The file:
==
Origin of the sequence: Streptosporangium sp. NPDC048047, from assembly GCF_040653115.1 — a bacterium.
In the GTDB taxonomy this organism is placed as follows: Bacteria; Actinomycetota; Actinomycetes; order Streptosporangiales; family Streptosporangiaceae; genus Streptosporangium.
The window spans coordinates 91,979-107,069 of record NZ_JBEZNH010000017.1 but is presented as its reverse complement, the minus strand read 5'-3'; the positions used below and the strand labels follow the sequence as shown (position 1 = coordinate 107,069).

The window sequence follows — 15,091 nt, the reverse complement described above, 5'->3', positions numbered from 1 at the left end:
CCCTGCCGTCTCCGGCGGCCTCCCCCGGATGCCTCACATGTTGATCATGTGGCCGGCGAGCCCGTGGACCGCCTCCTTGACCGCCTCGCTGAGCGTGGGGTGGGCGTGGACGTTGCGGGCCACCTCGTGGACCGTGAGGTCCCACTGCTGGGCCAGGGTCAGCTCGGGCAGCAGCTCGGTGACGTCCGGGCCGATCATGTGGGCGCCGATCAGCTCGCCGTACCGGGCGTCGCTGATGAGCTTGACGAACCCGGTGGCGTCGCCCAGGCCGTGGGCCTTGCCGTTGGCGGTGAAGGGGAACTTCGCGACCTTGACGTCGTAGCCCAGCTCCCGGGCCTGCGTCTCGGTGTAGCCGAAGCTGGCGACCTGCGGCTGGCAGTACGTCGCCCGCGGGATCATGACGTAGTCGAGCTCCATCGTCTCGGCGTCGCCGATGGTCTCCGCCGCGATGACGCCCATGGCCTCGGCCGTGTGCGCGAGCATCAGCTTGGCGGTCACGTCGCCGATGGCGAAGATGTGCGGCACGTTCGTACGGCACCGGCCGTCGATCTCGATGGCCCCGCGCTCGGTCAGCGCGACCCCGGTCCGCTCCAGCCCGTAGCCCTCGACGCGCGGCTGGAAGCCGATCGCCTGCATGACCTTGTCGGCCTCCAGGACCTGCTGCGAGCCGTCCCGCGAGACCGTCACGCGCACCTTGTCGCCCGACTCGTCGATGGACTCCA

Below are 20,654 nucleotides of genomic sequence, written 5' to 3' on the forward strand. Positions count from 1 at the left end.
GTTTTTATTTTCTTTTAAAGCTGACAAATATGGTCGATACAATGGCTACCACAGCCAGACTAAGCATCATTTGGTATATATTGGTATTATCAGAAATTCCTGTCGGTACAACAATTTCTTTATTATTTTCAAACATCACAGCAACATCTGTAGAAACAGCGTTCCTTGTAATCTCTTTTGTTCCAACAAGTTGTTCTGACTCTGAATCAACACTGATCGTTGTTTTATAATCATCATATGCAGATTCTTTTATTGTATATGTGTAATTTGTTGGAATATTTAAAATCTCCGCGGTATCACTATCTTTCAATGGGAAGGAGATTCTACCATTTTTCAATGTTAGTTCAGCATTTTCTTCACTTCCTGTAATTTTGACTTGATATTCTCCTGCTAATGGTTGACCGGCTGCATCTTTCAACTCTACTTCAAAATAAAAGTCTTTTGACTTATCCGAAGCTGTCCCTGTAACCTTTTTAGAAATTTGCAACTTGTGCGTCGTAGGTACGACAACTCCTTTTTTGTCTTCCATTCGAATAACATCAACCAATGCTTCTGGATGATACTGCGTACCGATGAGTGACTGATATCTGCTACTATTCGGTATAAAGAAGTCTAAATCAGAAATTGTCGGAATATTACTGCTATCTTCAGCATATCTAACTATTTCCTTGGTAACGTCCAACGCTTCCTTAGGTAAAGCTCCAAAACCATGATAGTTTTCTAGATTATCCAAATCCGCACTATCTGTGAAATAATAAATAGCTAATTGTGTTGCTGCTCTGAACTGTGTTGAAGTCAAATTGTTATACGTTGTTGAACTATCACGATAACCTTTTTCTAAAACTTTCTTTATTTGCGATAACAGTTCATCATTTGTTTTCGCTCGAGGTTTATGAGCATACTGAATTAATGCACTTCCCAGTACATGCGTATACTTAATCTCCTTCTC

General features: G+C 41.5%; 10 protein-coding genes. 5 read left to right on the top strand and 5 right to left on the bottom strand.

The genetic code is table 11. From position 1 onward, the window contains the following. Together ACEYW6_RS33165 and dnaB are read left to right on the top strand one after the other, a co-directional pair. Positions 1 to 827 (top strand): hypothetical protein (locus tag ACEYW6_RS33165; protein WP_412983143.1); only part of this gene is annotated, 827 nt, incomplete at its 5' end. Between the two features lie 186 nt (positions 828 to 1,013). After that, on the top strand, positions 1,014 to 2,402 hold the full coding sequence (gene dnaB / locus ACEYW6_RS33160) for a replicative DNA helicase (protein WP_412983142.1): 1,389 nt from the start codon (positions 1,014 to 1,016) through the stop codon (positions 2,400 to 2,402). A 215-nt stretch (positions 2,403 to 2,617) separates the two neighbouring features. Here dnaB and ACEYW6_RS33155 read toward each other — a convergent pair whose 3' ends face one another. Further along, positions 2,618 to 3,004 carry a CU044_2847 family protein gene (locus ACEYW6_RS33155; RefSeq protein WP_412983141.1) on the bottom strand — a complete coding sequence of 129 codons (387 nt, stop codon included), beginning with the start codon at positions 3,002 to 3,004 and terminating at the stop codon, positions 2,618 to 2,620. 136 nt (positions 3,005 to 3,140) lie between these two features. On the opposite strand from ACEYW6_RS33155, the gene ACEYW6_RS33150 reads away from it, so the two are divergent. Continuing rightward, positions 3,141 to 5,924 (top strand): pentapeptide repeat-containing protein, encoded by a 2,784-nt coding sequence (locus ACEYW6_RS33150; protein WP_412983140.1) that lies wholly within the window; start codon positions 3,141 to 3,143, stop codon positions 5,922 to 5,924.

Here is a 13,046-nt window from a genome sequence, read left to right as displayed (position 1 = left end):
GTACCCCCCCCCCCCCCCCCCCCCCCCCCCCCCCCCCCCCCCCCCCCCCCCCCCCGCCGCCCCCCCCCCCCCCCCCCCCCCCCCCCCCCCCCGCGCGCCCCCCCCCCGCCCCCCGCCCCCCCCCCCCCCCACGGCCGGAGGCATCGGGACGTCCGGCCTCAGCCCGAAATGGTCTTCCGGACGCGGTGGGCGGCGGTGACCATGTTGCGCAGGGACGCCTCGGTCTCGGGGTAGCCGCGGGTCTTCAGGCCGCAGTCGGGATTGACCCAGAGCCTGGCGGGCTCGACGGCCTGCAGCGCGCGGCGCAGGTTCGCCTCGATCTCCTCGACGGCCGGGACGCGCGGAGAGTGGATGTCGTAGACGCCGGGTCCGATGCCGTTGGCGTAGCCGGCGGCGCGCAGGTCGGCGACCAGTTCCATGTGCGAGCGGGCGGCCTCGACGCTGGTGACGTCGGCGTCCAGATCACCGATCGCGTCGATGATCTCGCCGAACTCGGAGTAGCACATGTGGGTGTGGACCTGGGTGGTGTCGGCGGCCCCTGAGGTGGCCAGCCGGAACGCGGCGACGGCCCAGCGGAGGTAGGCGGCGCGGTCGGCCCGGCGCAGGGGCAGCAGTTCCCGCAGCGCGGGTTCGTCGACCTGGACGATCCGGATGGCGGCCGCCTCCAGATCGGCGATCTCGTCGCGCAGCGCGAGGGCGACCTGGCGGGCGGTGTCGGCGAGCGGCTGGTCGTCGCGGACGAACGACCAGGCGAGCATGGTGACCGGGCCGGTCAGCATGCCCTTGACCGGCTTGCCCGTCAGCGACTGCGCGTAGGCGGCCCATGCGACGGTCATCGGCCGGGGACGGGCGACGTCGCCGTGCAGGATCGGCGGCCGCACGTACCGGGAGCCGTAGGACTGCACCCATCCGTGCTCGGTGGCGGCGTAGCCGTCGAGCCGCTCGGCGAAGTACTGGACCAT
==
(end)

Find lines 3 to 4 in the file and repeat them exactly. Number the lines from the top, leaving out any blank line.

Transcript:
The window spans coordinates 91,979-107,069 of record NZ_JBEZNH010000017.1 but is presented as its reverse complement, the minus strand read 5'-3'; the positions used below and the strand labels follow the sequence as shown (position 1 = coordinate 107,069).

The window sequence follows — 15,091 nt, the reverse complement described above, 5'->3', positions numbered from 1 at the left end: